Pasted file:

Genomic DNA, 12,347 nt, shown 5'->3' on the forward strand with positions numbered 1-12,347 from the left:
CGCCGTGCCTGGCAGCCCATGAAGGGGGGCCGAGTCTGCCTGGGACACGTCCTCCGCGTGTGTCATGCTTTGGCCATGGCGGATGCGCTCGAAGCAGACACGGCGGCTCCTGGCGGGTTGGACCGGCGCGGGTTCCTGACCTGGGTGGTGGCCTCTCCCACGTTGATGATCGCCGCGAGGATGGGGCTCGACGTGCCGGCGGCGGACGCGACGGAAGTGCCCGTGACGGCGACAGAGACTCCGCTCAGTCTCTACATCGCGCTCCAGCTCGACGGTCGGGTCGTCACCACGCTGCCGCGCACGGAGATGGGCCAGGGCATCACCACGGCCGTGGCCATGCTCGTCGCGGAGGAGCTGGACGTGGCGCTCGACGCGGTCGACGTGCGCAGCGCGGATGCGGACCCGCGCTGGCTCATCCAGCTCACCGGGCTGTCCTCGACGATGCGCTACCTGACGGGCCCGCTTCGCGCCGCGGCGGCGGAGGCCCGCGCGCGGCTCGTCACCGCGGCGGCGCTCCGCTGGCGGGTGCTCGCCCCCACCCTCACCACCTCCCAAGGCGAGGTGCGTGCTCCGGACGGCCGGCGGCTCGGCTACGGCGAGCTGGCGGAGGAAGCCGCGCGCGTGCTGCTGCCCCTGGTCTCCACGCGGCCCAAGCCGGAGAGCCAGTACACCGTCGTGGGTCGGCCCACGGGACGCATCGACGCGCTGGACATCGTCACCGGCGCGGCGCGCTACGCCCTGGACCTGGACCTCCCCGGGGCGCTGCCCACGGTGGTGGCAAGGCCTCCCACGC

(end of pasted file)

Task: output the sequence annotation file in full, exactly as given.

Genomic DNA, 12,347 nt, shown 5'->3' on the forward strand with positions numbered 1-12,347 from the left:
CGCCGTGCCTGGCAGCCCATGAAGGGGGGCCGAGTCTGCCTGGGACACGTCCTCCGCGTGTGTCATGCTTTGGCCATGGCGGATGCGCTCGAAGCAGACACGGCGGCTCCTGGCGGGTTGGACCGGCGCGGGTTCCTGACCTGGGTGGTGGCCTCTCCCACGTTGATGATCGCCGCGAGGATGGGGCTCGACGTGCCGGCGGCGGACGCGACGGAAGTGCCCGTGACGGCGACAGAGACTCCGCTCAGTCTCTACATCGCGCTCCAGCTCGACGGTCGGGTCGTCACCACGCTGCCGCGCACGGAGATGGGCCAGGGCATCACCACGGCCGTGGCCATGCTCGTCGCGGAGGAGCTGGACGTGGCGCTCGACGCGGTCGACGTGCGCAGCGCGGATGCGGACCCGCGCTGGCTCATCCAGCTCACCGGGCTGTCCTCGACGATGCGCTACCTGACGGGCCCGCTTCGCGCCGCGGCGGCGGAGGCCCGCGCGCGGCTCGTCACCGCGGCGGCGCTCCGCTGGCGGGTGCTCGCCCCCACCCTCACCACCTCCCAAGGCGAGGTGCGTGCTCCGGACGGCCGGCGGCTCGGCTACGGCGAGCTGGCGGAGGAAGCCGCGCGCGTGCTGCTGCCCCTGGTCTCCACGCGGCCCAAGCCGGAGAGCCAGTACACCGTCGTGGGTCGGCCCACGGGACGCATCGACGCGCTGGACATCGTCACCGGCGCGGCGCGCTACGCCCTGGACCTGGACCTCCCCGGGGCGCTGCCCACGGTGGTGGCAAGGCCTCCCACGC